wrangler generate --site worker-site

Navigate to the website directory and create a new archive via git init

Site structure

Wrangler creates the following website structure:

  • public – These are the static assets for your standard project index.html and favicon.ico file.
  • workers-site JavaScript that runs the operation of the static website, located in index.js file. This should not be edited unless you need to add additional features.
  • wrangler.toml – The configuration file that points to the account and project information.

You may notice the warning displayed about the need to update the project wrangler.toml file. You must at least add account_id value within wrangler.toml file to preview the site.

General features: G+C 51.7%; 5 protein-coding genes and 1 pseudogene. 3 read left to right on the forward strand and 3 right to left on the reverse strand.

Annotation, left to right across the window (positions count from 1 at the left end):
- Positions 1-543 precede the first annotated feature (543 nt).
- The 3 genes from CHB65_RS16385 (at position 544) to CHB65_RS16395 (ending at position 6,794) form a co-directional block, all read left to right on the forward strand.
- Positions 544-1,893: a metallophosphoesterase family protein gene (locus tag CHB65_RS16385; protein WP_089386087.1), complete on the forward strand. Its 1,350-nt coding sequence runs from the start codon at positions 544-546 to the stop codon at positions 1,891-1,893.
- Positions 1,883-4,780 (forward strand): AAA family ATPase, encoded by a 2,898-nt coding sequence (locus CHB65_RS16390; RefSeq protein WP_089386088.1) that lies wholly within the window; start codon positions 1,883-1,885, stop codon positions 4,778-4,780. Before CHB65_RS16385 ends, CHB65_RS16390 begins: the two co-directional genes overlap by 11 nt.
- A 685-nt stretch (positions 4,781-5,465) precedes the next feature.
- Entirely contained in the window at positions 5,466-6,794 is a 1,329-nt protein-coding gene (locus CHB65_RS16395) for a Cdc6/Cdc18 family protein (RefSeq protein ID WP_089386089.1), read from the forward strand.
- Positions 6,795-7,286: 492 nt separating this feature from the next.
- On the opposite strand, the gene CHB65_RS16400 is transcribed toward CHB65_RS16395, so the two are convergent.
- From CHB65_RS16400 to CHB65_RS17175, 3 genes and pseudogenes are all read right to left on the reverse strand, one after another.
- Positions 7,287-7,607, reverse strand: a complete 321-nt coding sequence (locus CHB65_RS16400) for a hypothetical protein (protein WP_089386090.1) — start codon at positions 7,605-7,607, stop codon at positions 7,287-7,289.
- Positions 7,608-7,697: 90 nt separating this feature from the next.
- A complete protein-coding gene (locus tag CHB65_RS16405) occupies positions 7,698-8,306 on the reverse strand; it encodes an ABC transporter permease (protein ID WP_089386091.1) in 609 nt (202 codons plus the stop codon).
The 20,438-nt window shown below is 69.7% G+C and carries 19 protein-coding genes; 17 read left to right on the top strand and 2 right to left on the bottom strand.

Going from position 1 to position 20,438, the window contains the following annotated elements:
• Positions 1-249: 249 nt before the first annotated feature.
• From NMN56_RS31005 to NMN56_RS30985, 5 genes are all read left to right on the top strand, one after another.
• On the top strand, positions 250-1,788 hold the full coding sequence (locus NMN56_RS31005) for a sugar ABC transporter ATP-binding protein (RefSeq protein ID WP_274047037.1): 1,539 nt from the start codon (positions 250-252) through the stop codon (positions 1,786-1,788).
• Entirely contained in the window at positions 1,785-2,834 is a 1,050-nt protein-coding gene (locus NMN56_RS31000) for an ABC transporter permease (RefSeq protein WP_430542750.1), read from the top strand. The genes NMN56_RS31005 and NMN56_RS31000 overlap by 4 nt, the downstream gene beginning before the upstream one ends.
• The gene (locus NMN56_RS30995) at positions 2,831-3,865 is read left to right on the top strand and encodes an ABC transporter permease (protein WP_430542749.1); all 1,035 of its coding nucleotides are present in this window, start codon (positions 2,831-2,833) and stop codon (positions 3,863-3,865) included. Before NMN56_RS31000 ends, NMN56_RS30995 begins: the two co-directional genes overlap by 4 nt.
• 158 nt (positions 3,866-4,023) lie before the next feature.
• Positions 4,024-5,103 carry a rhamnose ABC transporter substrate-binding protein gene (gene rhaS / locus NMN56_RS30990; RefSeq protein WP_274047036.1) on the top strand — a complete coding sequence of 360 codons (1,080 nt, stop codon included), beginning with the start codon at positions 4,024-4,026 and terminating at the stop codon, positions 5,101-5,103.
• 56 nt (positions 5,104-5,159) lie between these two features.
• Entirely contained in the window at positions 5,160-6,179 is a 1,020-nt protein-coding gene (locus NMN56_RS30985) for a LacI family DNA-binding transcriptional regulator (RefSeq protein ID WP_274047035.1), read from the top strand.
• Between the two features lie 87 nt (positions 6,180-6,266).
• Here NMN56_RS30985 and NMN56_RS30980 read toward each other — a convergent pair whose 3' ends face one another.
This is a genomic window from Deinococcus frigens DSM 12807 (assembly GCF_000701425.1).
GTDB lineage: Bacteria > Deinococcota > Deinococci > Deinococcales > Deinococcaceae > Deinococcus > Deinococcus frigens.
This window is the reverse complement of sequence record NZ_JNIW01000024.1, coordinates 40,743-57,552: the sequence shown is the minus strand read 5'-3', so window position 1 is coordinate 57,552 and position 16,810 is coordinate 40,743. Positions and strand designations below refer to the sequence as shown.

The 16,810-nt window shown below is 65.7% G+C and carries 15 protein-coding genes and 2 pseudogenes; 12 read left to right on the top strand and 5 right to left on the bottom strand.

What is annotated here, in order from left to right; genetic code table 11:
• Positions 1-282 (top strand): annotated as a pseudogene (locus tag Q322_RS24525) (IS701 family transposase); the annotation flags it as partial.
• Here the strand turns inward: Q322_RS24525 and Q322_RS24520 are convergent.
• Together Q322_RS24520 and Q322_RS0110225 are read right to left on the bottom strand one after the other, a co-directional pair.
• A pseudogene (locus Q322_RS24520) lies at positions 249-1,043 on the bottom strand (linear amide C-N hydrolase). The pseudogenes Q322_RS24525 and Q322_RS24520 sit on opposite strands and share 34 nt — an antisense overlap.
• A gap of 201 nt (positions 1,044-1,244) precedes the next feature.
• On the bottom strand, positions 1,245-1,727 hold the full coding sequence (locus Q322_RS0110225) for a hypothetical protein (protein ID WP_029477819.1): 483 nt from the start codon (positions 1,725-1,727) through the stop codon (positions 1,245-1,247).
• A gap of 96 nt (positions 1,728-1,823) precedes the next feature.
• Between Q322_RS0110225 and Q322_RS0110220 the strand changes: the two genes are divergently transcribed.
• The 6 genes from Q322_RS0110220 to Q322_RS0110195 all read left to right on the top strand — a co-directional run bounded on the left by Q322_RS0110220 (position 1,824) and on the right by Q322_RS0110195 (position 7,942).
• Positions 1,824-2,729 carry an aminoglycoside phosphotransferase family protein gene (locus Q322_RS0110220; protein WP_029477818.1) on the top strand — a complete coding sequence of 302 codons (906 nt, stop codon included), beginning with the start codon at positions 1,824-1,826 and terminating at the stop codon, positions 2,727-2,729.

To retrieve account ID, the easiest way is to navigate to the CloudFlare dashboard, click Workers, and find the account ID.

Retrieve account ID by navigating to the CloudFlare dashboard, clicking Workers, finding Account ID.

Open wrangler.toml and update account_id value to your CloudFlare account value.

Open wrangler.toml, update account_id value to CloudFlare account value.

Preview the site

To verify that the site is working properly, you can use preview command from Wrangler to generate the site and display the site in the browser. By adding --watch parameter, any changes you make to the site will be immediately reflected in the browser window.

wrangler preview --watch
Use the Wrangler preview command to generate and display the site in the browser.  When you add the --watch parameter, all changes are reflected immediately
Use the Wrangler preview command to generate the site and display the site in the browser. By adding the -watch parameter, all changes you make to the website will be immediately reflected in the browser window.

Use the Wrangler preview command to generate and display the site in the browser.